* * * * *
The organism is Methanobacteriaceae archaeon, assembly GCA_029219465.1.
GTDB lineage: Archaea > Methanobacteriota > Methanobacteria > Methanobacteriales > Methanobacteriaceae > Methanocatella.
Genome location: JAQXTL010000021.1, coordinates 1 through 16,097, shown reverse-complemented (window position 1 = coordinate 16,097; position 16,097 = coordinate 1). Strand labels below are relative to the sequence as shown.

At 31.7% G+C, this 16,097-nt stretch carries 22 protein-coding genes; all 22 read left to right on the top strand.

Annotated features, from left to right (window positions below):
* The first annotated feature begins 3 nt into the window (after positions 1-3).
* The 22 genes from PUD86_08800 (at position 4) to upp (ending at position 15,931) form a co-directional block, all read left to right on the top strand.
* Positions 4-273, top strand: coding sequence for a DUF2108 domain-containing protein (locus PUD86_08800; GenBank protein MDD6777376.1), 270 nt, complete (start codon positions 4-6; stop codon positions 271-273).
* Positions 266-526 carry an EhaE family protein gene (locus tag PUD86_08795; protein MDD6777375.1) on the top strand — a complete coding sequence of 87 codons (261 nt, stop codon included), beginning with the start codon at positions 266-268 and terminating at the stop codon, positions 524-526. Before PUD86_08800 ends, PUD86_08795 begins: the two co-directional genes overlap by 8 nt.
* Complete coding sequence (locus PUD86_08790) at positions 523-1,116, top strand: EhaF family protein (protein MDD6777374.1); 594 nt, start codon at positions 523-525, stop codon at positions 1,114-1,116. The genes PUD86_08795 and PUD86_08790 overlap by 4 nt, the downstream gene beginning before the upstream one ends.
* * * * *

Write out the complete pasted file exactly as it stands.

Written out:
The organism is Methanobacteriaceae archaeon, assembly GCA_029219465.1.
GTDB lineage: Archaea > Methanobacteriota > Methanobacteria > Methanobacteriales > Methanobacteriaceae > Methanocatella.
Genome location: JAQXTL010000021.1, coordinates 1 through 16,097, shown reverse-complemented (window position 1 = coordinate 16,097; position 16,097 = coordinate 1). Strand labels below are relative to the sequence as shown.

At 31.7% G+C, this 16,097-nt stretch carries 22 protein-coding genes; all 22 read left to right on the top strand.

Annotated features, from left to right (window positions below):
* The first annotated feature begins 3 nt into the window (after positions 1-3).
* The 22 genes from PUD86_08800 (at position 4) to upp (ending at position 15,931) form a co-directional block, all read left to right on the top strand.
* Positions 4-273, top strand: coding sequence for a DUF2108 domain-containing protein (locus PUD86_08800; GenBank protein MDD6777376.1), 270 nt, complete (start codon positions 4-6; stop codon positions 271-273).
* Positions 266-526 carry an EhaE family protein gene (locus tag PUD86_08795; protein MDD6777375.1) on the top strand — a complete coding sequence of 87 codons (261 nt, stop codon included), beginning with the start codon at positions 266-268 and terminating at the stop codon, positions 524-526. Before PUD86_08800 ends, PUD86_08795 begins: the two co-directional genes overlap by 8 nt.
* Complete coding sequence (locus PUD86_08790) at positions 523-1,116, top strand: EhaF family protein (protein MDD6777374.1); 594 nt, start codon at positions 523-525, stop codon at positions 1,114-1,116. The genes PUD86_08795 and PUD86_08790 overlap by 4 nt, the downstream gene beginning before the upstream one ends.